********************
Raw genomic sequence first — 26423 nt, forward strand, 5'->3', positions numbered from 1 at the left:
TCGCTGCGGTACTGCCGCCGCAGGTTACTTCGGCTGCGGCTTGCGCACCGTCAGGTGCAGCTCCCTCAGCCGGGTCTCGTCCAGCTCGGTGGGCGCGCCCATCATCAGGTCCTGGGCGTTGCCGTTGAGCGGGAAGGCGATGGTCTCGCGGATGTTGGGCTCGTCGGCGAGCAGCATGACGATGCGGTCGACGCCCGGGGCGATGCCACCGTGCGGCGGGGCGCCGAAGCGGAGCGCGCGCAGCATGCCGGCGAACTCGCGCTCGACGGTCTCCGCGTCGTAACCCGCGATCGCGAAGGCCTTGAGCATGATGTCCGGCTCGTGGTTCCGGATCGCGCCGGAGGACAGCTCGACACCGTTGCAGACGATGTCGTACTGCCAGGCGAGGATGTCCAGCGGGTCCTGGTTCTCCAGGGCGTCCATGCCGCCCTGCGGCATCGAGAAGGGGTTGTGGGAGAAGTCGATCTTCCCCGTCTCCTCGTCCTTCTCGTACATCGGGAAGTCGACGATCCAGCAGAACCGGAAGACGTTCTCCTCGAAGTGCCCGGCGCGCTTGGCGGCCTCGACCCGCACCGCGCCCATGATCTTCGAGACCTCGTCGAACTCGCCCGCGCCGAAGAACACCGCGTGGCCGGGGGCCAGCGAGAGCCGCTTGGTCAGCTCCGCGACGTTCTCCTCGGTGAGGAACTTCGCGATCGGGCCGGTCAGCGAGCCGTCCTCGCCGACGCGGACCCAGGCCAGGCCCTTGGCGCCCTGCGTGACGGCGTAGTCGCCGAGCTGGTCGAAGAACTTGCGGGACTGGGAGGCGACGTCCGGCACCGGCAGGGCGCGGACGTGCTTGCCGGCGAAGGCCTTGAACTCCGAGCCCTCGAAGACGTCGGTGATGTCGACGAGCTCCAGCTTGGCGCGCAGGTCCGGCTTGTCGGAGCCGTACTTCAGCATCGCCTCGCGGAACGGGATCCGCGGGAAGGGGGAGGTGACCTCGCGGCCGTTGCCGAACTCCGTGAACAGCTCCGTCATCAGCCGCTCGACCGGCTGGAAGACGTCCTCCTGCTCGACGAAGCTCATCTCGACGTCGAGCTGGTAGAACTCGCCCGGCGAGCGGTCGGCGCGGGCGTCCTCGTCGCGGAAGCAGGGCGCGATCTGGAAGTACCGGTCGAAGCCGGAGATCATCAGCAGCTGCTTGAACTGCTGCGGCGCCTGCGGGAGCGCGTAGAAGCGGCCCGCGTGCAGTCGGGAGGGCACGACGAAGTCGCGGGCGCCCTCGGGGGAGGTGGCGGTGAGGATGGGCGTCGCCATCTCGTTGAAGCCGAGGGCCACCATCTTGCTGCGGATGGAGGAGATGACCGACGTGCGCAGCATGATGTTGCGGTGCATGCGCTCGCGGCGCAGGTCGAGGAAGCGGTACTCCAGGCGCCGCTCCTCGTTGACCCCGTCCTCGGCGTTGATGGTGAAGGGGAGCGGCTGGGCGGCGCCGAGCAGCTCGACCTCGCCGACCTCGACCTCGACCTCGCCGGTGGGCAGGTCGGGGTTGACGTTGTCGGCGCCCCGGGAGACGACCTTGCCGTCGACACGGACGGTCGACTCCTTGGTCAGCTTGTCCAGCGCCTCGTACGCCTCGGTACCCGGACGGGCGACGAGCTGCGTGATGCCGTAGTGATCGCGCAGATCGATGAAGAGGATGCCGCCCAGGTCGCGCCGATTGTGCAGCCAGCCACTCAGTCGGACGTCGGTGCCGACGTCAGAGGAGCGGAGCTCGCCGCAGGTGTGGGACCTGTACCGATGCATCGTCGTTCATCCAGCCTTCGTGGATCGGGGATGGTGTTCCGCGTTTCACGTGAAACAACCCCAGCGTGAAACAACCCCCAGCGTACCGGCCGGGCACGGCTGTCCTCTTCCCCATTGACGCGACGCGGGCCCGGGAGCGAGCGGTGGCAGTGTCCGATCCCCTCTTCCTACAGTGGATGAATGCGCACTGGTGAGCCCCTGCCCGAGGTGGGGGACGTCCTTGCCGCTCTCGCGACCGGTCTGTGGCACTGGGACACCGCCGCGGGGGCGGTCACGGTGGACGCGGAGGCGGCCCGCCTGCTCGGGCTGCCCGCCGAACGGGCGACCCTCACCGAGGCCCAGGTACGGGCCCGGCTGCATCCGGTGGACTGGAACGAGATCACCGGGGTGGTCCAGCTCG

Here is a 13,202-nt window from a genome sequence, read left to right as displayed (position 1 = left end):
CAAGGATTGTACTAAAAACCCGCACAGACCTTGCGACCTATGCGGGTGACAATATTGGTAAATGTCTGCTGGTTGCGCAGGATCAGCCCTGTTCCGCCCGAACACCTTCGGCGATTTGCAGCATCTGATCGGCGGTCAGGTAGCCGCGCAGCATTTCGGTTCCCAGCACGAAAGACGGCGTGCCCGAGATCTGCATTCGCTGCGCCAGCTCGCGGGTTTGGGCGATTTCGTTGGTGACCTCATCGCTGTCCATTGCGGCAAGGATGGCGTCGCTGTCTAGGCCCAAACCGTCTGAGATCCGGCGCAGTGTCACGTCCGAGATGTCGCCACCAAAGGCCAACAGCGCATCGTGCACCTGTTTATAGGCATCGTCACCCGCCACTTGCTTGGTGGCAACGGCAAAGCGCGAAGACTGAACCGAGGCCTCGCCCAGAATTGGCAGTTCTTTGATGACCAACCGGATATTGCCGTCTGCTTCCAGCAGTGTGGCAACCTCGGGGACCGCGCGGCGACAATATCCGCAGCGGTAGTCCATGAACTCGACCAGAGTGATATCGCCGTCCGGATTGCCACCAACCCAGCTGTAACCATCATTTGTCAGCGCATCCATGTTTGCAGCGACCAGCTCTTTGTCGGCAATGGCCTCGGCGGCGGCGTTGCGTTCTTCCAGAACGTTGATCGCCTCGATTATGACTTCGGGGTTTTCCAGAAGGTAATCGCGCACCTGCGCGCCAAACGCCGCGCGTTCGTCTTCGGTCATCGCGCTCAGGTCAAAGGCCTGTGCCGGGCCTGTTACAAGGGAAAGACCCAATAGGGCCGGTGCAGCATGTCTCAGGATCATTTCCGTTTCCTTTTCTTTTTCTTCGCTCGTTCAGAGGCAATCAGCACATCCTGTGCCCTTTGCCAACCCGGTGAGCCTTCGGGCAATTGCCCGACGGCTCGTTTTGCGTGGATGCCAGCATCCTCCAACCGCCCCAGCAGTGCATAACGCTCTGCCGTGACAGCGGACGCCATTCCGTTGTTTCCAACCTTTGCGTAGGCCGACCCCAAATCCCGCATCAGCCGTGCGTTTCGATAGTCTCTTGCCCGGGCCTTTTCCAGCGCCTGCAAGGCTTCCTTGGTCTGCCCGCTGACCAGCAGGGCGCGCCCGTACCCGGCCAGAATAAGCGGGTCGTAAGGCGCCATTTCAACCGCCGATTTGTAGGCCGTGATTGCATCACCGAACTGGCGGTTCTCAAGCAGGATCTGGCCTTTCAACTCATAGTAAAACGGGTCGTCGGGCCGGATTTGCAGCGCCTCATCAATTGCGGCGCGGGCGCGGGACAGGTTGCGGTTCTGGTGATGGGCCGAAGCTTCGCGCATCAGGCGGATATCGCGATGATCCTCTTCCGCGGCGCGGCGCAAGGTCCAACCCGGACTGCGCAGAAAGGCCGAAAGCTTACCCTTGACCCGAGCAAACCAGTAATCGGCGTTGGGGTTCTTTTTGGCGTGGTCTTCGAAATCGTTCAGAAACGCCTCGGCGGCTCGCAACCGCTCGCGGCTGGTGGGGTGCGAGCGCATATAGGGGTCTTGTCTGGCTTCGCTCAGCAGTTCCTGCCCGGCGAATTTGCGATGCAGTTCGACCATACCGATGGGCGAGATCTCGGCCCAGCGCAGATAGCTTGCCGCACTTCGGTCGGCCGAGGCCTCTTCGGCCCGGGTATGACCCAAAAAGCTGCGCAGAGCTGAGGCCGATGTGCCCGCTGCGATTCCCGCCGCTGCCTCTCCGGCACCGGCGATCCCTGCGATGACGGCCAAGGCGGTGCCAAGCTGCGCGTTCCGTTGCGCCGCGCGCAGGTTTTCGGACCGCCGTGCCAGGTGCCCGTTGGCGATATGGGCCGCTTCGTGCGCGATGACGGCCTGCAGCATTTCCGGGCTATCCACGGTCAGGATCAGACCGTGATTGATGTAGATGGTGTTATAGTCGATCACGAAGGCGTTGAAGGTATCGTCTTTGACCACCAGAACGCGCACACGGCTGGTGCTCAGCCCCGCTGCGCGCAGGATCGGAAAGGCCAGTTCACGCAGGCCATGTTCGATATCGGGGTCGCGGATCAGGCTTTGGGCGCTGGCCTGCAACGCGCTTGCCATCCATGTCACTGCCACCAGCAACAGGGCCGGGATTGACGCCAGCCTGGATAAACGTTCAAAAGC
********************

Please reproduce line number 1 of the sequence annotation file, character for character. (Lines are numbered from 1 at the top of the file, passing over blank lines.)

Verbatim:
Raw genomic sequence first — 26423 nt, forward strand, 5'->3', positions numbered from 1 at the left: